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A farmer walks in a soyabean field towards the combine harvester near Bothaville in May.


To hear Donald Trump tell it, South Africa’s white farmers have become martyrs to a policy of racial persecution. The South African government “is now seizing land from white farmers,” the U.S. President tweeted in August, ordering his Secretary of State to investigate the “large-scale killing of farmers.”

After decades of obscurity, the complex issue of South African land policy has leapt onto the agendas of far-right groups in the United States and Canada this year. Their alarmist message, fuelled by a Fox News allegation that white farmers are losing their land “purely because of their skin colour,” is part of a broader narrative that a “white genocide” is spreading around the world.

But as South African MPs debated the land issue this week, the truth is much more mundane. The revisions have become so slow and cumbersome that the new land policy could still be years away. The changes will be bogged down in court cases and logistical challenges, leaving the land largely in the hands of the white farmers who now control it.

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As for the “large-scale killing” that Mr. Trump alleged, new crime statistics show that farmers and farm workers represented only 0.3 per cent of all murders in South Africa last year. The vast majority of violent-crime victims are black.

By a 12-4 vote on Thursday, a South African parliamentary committee called for a constitutional amendment that would allow land to be expropriated without compensation. Three political parties voted for it, including the ruling African National Congress, which holds a majority in Parliament.

But there is still a long road to travel before South Africa’s politicians will be able to satisfy all the time-consuming requirements for changing the constitution. It certainly won’t be done before the national elections next year, and those elections will cause further delays in the process.

In sharp contrast to the Zimbabwe land invasions that are often evoked by right-wing groups in the campaign to raise international alarm, South Africa’s process has been painstakingly cautious.

It has taken nine months of slow work – including dozens of public hearings, more than 720,000 written submissions and two extensions of the committee’s deadline – to get as far as the first decision by the constitutional review committee this week. And in a further complication, lobby groups and opposition parties are already planning to launch a court challenge of the committee’s vote, complaining that the committee failed to consider all of the written submissions.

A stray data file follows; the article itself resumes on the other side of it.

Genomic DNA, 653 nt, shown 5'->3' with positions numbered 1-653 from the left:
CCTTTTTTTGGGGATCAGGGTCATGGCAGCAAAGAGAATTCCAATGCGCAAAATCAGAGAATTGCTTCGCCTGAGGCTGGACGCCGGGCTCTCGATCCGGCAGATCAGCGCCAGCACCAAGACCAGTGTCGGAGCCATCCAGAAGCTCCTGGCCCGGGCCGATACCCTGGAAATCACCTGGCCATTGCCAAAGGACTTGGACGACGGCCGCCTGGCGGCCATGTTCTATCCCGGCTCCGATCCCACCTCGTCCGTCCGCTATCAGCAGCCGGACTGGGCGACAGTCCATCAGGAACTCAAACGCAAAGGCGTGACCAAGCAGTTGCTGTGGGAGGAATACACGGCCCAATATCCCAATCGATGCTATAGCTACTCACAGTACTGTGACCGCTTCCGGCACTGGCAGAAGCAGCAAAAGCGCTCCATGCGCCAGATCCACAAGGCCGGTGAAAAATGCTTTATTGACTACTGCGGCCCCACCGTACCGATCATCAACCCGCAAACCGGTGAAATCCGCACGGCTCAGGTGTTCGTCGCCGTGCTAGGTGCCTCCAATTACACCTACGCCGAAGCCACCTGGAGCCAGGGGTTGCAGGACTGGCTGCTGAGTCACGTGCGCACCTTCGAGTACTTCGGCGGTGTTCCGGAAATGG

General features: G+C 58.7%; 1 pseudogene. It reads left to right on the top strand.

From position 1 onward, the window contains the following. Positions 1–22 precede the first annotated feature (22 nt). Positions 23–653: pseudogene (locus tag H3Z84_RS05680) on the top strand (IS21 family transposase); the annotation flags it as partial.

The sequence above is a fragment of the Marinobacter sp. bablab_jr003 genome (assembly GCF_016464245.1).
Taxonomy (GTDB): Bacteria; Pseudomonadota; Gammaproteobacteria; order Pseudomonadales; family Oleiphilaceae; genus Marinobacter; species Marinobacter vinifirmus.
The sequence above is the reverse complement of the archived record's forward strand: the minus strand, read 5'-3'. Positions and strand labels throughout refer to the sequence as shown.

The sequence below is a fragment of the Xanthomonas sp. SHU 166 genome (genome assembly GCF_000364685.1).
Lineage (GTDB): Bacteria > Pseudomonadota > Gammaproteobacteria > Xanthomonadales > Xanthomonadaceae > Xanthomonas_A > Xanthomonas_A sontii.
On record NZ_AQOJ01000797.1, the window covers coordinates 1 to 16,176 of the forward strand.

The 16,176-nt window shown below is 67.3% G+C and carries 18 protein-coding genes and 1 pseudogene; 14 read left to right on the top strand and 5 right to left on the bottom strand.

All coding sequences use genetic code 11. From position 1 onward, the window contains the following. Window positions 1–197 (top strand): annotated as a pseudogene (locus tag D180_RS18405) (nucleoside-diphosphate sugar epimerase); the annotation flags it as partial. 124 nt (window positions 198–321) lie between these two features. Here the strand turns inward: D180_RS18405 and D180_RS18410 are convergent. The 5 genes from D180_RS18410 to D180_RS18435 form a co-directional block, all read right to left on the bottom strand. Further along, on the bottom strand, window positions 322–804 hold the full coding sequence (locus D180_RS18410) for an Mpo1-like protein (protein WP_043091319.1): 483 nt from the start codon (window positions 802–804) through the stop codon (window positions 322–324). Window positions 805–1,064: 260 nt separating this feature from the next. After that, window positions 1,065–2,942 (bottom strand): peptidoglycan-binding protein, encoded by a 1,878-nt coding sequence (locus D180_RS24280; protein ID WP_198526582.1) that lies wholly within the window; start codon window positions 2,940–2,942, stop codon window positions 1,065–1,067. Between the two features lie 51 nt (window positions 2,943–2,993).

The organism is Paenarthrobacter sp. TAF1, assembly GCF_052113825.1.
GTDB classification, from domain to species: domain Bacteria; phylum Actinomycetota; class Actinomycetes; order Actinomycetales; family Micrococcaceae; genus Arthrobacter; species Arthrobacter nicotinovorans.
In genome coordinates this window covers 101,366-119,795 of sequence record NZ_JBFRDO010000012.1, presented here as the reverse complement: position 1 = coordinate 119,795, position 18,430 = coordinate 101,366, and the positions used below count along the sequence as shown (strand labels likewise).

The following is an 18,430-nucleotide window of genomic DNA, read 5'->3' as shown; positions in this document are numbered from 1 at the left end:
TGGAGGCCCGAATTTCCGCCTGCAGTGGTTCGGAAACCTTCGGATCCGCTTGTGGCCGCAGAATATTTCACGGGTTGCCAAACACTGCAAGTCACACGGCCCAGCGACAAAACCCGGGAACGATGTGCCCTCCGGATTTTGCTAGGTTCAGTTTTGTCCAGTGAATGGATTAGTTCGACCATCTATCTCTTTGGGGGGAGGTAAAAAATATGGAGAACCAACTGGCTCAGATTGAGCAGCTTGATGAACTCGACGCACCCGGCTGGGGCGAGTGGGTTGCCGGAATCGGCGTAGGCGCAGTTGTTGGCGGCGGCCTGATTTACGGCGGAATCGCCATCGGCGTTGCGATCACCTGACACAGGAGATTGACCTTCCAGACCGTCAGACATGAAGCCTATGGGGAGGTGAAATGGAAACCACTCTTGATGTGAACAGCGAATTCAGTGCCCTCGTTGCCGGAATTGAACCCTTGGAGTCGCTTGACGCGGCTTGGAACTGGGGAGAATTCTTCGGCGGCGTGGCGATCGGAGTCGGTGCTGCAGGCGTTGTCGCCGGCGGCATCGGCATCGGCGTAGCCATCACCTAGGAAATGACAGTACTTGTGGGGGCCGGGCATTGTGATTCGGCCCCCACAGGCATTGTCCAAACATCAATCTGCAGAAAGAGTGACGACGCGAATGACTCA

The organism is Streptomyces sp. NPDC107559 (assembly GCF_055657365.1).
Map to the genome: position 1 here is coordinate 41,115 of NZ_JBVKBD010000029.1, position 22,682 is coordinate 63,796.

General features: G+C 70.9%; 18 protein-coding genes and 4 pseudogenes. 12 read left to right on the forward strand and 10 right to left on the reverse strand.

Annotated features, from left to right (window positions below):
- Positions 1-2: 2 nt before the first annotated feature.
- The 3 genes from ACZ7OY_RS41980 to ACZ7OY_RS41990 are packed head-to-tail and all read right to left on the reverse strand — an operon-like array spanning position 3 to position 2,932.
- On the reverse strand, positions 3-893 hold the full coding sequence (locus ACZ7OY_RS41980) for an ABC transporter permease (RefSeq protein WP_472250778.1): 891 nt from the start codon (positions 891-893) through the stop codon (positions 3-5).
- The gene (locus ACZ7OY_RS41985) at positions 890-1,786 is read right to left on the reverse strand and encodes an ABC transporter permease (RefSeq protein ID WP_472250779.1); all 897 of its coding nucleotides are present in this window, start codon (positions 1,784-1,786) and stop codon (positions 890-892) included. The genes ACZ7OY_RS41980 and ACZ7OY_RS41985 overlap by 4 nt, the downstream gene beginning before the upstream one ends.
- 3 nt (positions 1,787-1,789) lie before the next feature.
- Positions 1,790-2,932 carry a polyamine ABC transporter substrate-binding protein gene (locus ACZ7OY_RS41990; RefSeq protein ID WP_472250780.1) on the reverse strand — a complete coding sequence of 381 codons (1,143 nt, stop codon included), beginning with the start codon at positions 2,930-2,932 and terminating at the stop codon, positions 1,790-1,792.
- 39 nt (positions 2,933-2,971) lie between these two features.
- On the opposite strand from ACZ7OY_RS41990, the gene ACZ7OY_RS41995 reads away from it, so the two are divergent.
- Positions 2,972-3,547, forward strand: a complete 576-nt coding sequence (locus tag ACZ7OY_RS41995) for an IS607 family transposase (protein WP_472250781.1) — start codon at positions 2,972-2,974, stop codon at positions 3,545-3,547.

Five of South Africa’s political parties are opposing a constitutional amendment on land expropriation. In their submissions to the committee, each raised procedural objections that could set the stage for more legal challenges in the future.

Even after the committee vote this week, the changes are facing many more hurdles. There will be debates and votes in both houses of Parliament, a new committee to draft the amendment, an accompanying law in Parliament, more public hearings, more written submissions and more votes. The drafting process will be difficult because the two biggest supporters of a constitutional amendment, the ANC and the opposition Economic Freedom Fighters, have deep disagreements on the wording of the amendment.

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One reason to anticipate long delays is the track record of South Africa’s own postapartheid history. The ruling party, the ANC, has been promising land-policy changes since it took office in 1994. Yet little has changed, and the vast majority of private commercial farmland still remains in the hands of white farmers. Hobbled by corruption, institutional weakness and legal confusion, the ANC government has lacked the technical capacity and political willpower to make any substantial changes in land ownership, despite the persistent inequality and the continuing land scarcity for many impoverished blacks.

In 1994, the government set a goal of transferring 30 per cent of agricultural land to black owners by 2014, but it has fallen far short of that target. Somewhere between 9 per cent and 21 per cent of farmland has been transferred to black people over the past two decades, studies have found.

The government set up a process of land claims to provide justice to those who lost their land under the apartheid and preapartheid regimes, but 26,000 of those claims are still unresolved. At the current pace of about 560 claims being settled a year, it could take 46 years to settle the claims. And thousands of additional claims were filed when the process was recently reopened.

As the country debates a possible constitutional amendment, President Cyril Ramaphosa has appointed an advisory panel to recommend a land-policy process that will provide greater justice for South Africans – but will also protect food security, increase agricultural production and bolster economic growth.

“We are not going to do it in terms of people grabbing land and creating disorder,” Mr. Ramaphosa told journalists in France this week.

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